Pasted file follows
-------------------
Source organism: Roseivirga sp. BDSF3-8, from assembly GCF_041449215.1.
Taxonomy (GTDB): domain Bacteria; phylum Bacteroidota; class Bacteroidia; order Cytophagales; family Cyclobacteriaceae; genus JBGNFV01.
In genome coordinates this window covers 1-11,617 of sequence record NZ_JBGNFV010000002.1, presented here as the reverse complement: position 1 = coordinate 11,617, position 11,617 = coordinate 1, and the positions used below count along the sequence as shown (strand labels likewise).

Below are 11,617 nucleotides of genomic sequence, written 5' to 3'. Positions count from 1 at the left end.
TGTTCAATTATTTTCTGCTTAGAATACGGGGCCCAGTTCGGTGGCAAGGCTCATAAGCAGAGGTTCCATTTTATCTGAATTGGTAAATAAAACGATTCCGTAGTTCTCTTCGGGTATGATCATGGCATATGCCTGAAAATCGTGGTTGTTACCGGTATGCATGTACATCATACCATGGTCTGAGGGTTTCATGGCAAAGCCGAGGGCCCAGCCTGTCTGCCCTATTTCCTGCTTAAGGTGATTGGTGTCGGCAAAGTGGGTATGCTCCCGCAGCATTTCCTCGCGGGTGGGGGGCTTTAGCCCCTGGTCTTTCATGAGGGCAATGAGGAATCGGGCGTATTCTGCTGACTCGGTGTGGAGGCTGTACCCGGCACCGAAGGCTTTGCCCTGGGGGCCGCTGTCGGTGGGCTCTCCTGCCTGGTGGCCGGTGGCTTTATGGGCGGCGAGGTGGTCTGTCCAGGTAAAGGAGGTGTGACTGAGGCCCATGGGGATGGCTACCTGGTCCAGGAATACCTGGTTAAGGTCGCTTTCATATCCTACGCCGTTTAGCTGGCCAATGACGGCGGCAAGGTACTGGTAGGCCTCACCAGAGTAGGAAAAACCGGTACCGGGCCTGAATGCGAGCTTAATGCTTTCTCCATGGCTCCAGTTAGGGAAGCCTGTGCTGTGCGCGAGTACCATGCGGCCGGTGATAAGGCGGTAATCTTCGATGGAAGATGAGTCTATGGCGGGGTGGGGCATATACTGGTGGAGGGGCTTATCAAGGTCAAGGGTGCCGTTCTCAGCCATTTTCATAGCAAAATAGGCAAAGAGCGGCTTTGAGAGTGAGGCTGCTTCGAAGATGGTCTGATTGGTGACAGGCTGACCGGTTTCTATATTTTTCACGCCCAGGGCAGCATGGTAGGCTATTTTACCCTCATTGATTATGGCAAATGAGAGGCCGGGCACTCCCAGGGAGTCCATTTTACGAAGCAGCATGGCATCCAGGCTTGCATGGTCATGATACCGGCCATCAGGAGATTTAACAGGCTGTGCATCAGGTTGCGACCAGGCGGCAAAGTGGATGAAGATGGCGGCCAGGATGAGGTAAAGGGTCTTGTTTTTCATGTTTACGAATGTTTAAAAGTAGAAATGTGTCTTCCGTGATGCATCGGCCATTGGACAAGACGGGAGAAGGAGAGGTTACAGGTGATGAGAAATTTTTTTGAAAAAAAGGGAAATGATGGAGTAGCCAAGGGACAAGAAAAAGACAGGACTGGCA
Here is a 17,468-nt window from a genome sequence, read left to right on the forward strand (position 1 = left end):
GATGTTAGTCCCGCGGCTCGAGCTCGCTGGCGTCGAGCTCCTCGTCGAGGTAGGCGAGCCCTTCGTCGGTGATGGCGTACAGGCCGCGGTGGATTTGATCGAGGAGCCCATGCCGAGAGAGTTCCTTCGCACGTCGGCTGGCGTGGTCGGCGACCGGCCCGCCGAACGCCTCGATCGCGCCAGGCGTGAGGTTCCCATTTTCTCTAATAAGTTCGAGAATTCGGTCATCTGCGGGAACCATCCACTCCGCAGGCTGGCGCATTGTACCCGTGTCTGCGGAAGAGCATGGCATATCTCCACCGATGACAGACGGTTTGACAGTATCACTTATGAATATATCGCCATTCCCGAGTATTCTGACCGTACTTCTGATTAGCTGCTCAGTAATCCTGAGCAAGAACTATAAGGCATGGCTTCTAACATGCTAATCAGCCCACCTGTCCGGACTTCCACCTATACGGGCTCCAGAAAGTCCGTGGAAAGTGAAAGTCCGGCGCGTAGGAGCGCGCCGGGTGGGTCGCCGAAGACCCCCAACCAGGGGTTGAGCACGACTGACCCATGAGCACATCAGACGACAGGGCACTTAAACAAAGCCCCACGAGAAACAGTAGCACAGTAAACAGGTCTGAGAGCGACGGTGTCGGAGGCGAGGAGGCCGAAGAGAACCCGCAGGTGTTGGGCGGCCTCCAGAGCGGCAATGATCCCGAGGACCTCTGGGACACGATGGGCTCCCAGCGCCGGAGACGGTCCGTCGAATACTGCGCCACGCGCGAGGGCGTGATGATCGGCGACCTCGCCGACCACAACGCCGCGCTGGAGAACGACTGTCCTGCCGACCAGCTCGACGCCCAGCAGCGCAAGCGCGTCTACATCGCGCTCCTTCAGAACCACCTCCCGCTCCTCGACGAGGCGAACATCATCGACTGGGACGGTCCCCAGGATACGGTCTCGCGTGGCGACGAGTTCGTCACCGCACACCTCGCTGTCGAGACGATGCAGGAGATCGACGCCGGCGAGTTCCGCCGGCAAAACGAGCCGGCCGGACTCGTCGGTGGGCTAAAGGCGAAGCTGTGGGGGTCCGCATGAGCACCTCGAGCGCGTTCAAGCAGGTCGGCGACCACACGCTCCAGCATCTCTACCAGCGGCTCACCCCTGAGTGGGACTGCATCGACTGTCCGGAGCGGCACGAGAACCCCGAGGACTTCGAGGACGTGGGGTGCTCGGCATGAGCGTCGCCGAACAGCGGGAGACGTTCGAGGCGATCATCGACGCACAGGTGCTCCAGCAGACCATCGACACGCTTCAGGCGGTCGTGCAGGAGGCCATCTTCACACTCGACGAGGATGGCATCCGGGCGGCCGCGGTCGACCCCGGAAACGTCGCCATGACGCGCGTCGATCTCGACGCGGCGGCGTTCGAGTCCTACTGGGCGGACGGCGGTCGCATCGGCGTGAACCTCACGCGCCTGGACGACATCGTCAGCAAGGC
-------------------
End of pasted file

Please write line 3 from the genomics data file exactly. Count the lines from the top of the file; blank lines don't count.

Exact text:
In genome coordinates this window covers 1-11,617 of sequence record NZ_JBGNFV010000002.1, presented here as the reverse complement: position 1 = coordinate 11,617, position 11,617 = coordinate 1, and the positions used below count along the sequence as shown (strand labels likewise).